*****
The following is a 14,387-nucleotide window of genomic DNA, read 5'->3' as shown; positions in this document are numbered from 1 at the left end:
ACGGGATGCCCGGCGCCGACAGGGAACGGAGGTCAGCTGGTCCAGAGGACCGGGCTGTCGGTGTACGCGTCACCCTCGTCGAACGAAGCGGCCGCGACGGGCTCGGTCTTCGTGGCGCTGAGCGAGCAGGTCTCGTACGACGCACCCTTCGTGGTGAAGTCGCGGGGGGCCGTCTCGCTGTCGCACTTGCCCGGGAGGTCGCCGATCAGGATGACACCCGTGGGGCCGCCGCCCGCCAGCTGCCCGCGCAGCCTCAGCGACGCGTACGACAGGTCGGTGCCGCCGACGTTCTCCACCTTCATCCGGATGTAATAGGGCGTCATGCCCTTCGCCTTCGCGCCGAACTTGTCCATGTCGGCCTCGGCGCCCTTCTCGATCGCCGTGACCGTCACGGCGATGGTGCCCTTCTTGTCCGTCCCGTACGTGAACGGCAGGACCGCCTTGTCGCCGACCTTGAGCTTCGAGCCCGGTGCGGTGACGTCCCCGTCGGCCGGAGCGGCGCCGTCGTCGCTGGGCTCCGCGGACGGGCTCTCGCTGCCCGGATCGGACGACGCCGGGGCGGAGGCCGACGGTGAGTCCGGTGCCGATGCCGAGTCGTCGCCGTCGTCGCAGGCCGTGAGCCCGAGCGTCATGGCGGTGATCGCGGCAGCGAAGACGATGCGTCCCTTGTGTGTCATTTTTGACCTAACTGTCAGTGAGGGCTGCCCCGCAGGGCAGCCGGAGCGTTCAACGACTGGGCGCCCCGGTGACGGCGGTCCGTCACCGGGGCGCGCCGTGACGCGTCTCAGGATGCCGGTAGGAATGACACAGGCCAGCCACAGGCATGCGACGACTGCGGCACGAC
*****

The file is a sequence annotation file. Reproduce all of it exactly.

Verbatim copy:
The following is a 14,387-nucleotide window of genomic DNA, read 5'->3' as shown; positions in this document are numbered from 1 at the left end:
ACGGGATGCCCGGCGCCGACAGGGAACGGAGGTCAGCTGGTCCAGAGGACCGGGCTGTCGGTGTACGCGTCACCCTCGTCGAACGAAGCGGCCGCGACGGGCTCGGTCTTCGTGGCGCTGAGCGAGCAGGTCTCGTACGACGCACCCTTCGTGGTGAAGTCGCGGGGGGCCGTCTCGCTGTCGCACTTGCCCGGGAGGTCGCCGATCAGGATGACACCCGTGGGGCCGCCGCCCGCCAGCTGCCCGCGCAGCCTCAGCGACGCGTACGACAGGTCGGTGCCGCCGACGTTCTCCACCTTCATCCGGATGTAATAGGGCGTCATGCCCTTCGCCTTCGCGCCGAACTTGTCCATGTCGGCCTCGGCGCCCTTCTCGATCGCCGTGACCGTCACGGCGATGGTGCCCTTCTTGTCCGTCCCGTACGTGAACGGCAGGACCGCCTTGTCGCCGACCTTGAGCTTCGAGCCCGGTGCGGTGACGTCCCCGTCGGCCGGAGCGGCGCCGTCGTCGCTGGGCTCCGCGGACGGGCTCTCGCTGCCCGGATCGGACGACGCCGGGGCGGAGGCCGACGGTGAGTCCGGTGCCGATGCCGAGTCGTCGCCGTCGTCGCAGGCCGTGAGCCCGAGCGTCATGGCGGTGATCGCGGCAGCGAAGACGATGCGTCCCTTGTGTGTCATTTTTGACCTAACTGTCAGTGAGGGCTGCCCCGCAGGGCAGCCGGAGCGTTCAACGACTGGGCGCCCCGGTGACGGCGGTCCGTCACCGGGGCGCGCCGTGACGCGTCTCAGGATGCCGGTAGGAATGACACAGGCCAGCCACAGGCATGCGACGACTGCGGCACGAC